One of the curious things about flying into Sittwe, in western Myanmar’s Rakhine State, is that you tend to come in low and slow over the bay before wobbling across the fringes of the city and then down on to the tarmac.
The Sittwe prison sits right under the flight path. This image, snapped through the propellor in February 2013, gives a fair indication of the state of the prison, and its scale and surroundings.
In this day and age you can see the same from Google, but to my mind this angle puts the whole thing in human scale.
More generally, as Myanmar continues down its unsteady path towards greater democratisation, government responsiveness and popular participation, it strikes me that its mouldy gaols, some of which look like they have been neglected since before the British left, are likely to need serious reform, not least because of their role in disciplining generations of political activists.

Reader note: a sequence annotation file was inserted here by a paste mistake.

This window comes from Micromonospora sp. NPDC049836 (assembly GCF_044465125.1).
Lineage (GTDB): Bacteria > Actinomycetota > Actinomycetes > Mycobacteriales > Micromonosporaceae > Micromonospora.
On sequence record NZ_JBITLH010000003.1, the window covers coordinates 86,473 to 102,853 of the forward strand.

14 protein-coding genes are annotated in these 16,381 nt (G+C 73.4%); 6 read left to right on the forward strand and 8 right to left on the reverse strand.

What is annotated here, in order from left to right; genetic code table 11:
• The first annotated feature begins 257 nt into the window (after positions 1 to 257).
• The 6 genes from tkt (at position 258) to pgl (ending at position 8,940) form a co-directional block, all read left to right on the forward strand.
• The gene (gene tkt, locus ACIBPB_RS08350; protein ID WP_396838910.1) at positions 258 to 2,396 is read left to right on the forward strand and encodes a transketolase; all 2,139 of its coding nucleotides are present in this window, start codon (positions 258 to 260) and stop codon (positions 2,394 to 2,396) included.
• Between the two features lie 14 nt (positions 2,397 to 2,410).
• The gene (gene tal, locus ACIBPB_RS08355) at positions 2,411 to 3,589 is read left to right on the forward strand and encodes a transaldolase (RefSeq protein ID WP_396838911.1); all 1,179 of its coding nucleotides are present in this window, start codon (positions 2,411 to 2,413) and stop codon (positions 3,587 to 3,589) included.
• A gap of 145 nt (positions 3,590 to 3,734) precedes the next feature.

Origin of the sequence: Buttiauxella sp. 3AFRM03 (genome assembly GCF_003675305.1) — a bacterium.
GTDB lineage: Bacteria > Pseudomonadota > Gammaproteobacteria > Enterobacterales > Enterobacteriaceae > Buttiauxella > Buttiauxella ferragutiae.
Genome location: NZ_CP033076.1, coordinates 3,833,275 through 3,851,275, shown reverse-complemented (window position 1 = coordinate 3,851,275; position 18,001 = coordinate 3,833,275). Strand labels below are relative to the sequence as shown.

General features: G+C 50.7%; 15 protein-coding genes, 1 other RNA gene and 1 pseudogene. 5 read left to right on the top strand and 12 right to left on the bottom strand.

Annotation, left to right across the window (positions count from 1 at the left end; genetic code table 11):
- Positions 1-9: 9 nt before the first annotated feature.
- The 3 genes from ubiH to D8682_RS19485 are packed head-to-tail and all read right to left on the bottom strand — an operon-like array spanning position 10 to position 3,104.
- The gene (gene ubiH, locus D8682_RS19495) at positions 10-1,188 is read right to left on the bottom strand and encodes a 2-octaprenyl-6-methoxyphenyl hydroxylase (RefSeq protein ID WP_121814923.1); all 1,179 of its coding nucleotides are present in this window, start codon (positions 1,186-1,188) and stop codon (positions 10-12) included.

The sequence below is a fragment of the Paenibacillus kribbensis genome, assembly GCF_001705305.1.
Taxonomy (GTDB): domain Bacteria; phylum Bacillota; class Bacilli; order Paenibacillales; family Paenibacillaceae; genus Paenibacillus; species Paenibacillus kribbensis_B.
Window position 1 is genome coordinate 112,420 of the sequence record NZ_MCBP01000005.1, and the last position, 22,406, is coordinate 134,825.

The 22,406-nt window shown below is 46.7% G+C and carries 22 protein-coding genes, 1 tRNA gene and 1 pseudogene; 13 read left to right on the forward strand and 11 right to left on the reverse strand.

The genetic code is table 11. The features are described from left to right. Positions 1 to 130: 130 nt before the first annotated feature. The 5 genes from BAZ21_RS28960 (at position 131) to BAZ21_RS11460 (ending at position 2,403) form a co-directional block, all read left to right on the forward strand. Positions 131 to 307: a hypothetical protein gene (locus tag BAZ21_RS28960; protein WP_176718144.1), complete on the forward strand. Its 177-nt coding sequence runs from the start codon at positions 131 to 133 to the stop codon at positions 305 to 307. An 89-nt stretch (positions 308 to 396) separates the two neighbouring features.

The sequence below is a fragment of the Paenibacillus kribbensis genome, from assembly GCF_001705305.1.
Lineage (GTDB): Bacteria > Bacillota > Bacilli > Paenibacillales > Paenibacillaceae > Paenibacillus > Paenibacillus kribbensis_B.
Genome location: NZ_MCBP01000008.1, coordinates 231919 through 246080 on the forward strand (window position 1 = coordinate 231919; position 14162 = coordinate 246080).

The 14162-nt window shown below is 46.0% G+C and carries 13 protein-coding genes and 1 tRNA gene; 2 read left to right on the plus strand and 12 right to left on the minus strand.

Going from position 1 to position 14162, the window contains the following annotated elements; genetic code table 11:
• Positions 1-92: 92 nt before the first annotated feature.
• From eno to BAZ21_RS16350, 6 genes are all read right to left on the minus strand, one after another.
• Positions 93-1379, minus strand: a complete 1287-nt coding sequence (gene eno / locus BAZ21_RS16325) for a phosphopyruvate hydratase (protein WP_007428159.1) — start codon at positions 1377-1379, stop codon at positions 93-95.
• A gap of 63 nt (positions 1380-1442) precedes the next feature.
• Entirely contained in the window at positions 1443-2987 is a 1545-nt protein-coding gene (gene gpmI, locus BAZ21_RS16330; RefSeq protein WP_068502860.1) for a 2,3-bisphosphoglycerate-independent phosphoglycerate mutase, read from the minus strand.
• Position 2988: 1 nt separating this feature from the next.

For today, readers wanting more about life in Rakhine State right now will benefit from a piece just published by The Independent. It is a complicated, tragic, heart-breaking and confronting scene.
This is part of a series of micro-posts based on time in Myanmar, January-February 2013